Published in 1959, Goodbye, Columbus: And Five Short Stories was Philip Roth's first book. It contains one novella (Goodbye, Columbus) and five short stories, all of which are semi-autobiographical in nature.
Goodbye, Columbus itself takes place in New Jersey--specifically in Newark, Roth's hometown. The novella and all of the stories focus on the experiences of "second and third-generation assimilated American Jews as they leave the ethnic ghettos of their parents and grandparents and go on to college, to white-collar professions, and to life in the suburbs."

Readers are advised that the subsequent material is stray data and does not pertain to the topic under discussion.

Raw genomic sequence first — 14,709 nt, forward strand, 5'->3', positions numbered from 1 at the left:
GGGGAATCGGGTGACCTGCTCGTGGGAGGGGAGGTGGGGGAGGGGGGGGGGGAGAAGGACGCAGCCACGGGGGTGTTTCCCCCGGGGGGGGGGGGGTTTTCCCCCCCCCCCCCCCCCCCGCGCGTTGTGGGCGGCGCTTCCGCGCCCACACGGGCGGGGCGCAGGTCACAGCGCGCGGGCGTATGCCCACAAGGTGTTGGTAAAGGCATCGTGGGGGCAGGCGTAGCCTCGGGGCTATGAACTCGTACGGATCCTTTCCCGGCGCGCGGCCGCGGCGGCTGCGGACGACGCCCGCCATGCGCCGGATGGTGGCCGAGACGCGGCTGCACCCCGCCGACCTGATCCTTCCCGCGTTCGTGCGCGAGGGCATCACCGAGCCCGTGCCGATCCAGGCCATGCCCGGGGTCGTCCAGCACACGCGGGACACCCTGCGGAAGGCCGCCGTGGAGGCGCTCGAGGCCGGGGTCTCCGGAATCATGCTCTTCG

The stories explore the tension between Jewish tradition and the expectations older Jewish members place on younger Jews, and the assimilation of the younger, second- and third- generation Jews into mainstream, middle-class American society. Roth portrays assimilation as a way of shedding the burden of the aforementioned traditions and expectations.
Goodbye, Columbus: And Five Short Stories was a controversial work within the American Jewish community. Many took issue with his portrayal of certain characters and accused Roth of reinforcing negative stereotypes about Jewish people. Some even accused him of being a "self-hating Jew." However, the book was still met with critical acclaim--in 1960, it won the U.S. National Book Award for Fiction. Nine years later, it was adapted as an award-winning film starring Jewish-American actors Richard Benjamin and Ali MacGraw.